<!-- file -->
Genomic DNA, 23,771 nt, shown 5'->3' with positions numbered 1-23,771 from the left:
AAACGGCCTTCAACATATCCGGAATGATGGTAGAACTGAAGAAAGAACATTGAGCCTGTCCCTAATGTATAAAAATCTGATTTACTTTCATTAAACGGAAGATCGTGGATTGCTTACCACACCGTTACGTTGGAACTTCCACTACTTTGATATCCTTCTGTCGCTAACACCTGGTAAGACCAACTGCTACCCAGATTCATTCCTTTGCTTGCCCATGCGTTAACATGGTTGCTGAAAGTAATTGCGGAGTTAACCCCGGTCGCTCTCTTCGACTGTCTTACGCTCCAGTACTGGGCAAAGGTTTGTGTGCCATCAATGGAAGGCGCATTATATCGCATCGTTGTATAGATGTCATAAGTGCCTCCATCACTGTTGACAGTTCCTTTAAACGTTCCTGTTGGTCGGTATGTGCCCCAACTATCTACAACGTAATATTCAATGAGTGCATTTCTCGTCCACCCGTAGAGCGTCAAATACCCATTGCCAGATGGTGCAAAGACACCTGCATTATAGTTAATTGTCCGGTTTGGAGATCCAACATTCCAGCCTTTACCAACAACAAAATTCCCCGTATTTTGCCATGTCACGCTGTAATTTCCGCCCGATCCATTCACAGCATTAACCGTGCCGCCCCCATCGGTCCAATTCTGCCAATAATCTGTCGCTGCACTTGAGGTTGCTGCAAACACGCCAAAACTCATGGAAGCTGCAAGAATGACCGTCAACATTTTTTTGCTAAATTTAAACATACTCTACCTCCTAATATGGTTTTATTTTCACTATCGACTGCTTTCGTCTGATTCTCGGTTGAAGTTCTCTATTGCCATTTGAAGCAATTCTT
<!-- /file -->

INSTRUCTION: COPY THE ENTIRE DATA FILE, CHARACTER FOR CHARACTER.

Genomic DNA, 23,771 nt, shown 5'->3' with positions numbered 1-23,771 from the left:
AAACGGCCTTCAACATATCCGGAATGATGGTAGAACTGAAGAAAGAACATTGAGCCTGTCCCTAATGTATAAAAATCTGATTTACTTTCATTAAACGGAAGATCGTGGATTGCTTACCACACCGTTACGTTGGAACTTCCACTACTTTGATATCCTTCTGTCGCTAACACCTGGTAAGACCAACTGCTACCCAGATTCATTCCTTTGCTTGCCCATGCGTTAACATGGTTGCTGAAAGTAATTGCGGAGTTAACCCCGGTCGCTCTCTTCGACTGTCTTACGCTCCAGTACTGGGCAAAGGTTTGTGTGCCATCAATGGAAGGCGCATTATATCGCATCGTTGTATAGATGTCATAAGTGCCTCCATCACTGTTGACAGTTCCTTTAAACGTTCCTGTTGGTCGGTATGTGCCCCAACTATCTACAACGTAATATTCAATGAGTGCATTTCTCGTCCACCCGTAGAGCGTCAAATACCCATTGCCAGATGGTGCAAAGACACCTGCATTATAGTTAATTGTCCGGTTTGGAGATCCAACATTCCAGCCTTTACCAACAACAAAATTCCCCGTATTTTGCCATGTCACGCTGTAATTTCCGCCCGATCCATTCACAGCATTAACCGTGCCGCCCCCATCGGTCCAATTCTGCCAATAATCTGTCGCTGCACTTGAGGTTGCTGCAAACACGCCAAAACTCATGGAAGCTGCAAGAATGACCGTCAACATTTTTTTGCTAAATTTAAACATACTCTACCTCCTAATATGGTTTTATTTTCACTATCGACTGCTTTCGTCTGATTCTCGGTTGAAGTTCTCTATTGCCATTTGAAGCAATTCTT